Southwest Airlines is warning of job cuts if there is no recovery. It is hard to see how there can be a real sustainable recovery, including a rebound in business travel, unless the United States gets a handle on its Covid-19 outbreaks. Federal, state and local governments better get to work. That includes you, Texas. (Where Southwest is based.)
Southwest Airlines Chief Executive Gary Kelly told employees on Monday it needs a dramatic jump in passenger demand or it will be forced to take new steps to reduce staffing.
Employees face a Wednesday deadline whether to participate in a voluntary incentive program to leave the airline.
“Although furloughs and layoffs remain our very last resort, we can’t rule them out as a possibility obviously in this very bad environment,” Kelly said in a message to employees. “We need a significant recovery by the end of this year — and that’s roughly triple the number of passengers from where we are today.”
Kelly added that the “recent rise in COVID cases and increasing regional restrictions on businesses and states requiring quarantine aren’t positive developments for our business, and we are concerned about the impact on already weak travel demand.”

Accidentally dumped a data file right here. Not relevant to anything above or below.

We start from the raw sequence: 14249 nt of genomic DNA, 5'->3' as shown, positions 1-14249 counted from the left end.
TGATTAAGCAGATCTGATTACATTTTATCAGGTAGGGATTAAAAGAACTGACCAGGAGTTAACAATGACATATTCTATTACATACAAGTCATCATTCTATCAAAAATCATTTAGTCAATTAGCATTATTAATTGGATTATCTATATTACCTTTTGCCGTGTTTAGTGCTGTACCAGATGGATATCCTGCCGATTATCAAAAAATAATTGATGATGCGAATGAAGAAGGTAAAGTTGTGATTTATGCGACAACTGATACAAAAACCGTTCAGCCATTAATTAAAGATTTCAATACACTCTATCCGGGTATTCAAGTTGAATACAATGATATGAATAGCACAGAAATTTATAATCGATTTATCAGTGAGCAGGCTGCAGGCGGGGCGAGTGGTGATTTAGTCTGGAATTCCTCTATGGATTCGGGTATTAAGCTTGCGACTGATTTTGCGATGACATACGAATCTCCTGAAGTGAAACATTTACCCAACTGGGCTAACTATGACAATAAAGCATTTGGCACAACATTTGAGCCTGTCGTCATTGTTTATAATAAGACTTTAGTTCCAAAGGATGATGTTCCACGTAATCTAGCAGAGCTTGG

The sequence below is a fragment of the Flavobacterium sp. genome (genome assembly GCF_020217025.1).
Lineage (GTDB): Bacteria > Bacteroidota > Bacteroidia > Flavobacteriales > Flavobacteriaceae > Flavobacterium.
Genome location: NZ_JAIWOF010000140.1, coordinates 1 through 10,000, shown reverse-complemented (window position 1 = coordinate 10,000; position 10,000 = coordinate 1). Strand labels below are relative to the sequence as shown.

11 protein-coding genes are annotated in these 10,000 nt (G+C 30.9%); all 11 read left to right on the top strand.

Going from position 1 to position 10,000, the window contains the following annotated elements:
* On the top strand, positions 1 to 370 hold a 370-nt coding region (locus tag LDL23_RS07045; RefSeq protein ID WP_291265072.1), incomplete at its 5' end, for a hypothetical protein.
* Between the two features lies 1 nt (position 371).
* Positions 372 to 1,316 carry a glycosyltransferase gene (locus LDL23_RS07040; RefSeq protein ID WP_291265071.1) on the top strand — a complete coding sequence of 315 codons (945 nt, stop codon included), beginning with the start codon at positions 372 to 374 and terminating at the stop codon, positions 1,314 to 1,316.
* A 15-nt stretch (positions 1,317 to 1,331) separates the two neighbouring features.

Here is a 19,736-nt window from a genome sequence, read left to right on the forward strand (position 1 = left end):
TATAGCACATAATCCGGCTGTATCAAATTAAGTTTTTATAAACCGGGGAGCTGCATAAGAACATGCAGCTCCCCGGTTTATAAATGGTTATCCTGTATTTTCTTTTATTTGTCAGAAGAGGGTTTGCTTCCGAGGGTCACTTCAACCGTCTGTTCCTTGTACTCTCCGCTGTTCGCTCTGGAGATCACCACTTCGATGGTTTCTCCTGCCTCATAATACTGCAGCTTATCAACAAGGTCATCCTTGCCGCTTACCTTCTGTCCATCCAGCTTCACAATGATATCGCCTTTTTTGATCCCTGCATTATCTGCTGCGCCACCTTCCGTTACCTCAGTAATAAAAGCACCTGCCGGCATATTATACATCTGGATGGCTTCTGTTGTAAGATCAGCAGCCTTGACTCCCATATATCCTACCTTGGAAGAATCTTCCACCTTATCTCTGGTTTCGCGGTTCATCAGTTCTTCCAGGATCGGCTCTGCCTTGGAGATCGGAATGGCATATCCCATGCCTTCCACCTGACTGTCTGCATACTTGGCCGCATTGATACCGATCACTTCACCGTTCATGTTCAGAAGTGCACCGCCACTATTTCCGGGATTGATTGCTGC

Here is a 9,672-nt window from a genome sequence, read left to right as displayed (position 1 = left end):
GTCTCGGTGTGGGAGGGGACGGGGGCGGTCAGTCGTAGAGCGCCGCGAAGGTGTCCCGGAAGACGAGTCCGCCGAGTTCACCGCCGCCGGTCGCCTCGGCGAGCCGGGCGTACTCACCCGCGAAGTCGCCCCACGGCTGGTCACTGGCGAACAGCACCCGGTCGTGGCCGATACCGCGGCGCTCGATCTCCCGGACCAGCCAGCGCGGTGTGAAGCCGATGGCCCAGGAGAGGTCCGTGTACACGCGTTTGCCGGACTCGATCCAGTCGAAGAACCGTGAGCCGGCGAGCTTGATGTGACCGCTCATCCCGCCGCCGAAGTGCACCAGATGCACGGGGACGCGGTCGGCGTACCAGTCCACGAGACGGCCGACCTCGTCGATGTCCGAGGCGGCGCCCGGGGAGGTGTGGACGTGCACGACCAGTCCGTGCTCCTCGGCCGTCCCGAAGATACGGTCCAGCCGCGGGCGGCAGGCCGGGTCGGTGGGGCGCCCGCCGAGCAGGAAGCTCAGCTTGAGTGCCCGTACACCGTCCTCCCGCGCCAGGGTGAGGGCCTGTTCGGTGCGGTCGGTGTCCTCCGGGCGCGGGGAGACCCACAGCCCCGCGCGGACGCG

Airlines are grappling with overstaffing as they decide whether to further limit passengers on flights.
JetBlue Airways Corp said Monday it will extend blocking middle seats on larger airplanes and aisle seats on smaller aircraft for flights through Sept. 8 in response to COVID-19. Other airlines, like American Airlines are again booking flights to capacity.
Last week, United Airlines said it was preparing to send notices of potential furloughs to 36,000 U.S.-based frontline employees, or about 45% of staff, as travel demand hit by the coronavirus pandemic struggles to recover.
Not everyone who receives a notification will be furloughed, United said. Furloughs would begin Oct. 1, when a government-imposed ban on forced job cuts by airlines that accepted billions of dollars in federal assistance expires.
Delta Air Lines, which is blocking middle seats through at least Sept. 30, told employees Thursday it plans to get “smaller as we look ahead to the recovery, which is likely to be lengthy and slow.”
This article was written by David Shepardson and Tracy Rucinski from Reuters and was legally licensed through the NewsCred publisher network. Please direct all licensing questions to [email protected].
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Photo credit: Southwest has raised its cleaning standards, but business has been slow to come back. Southwest Airlines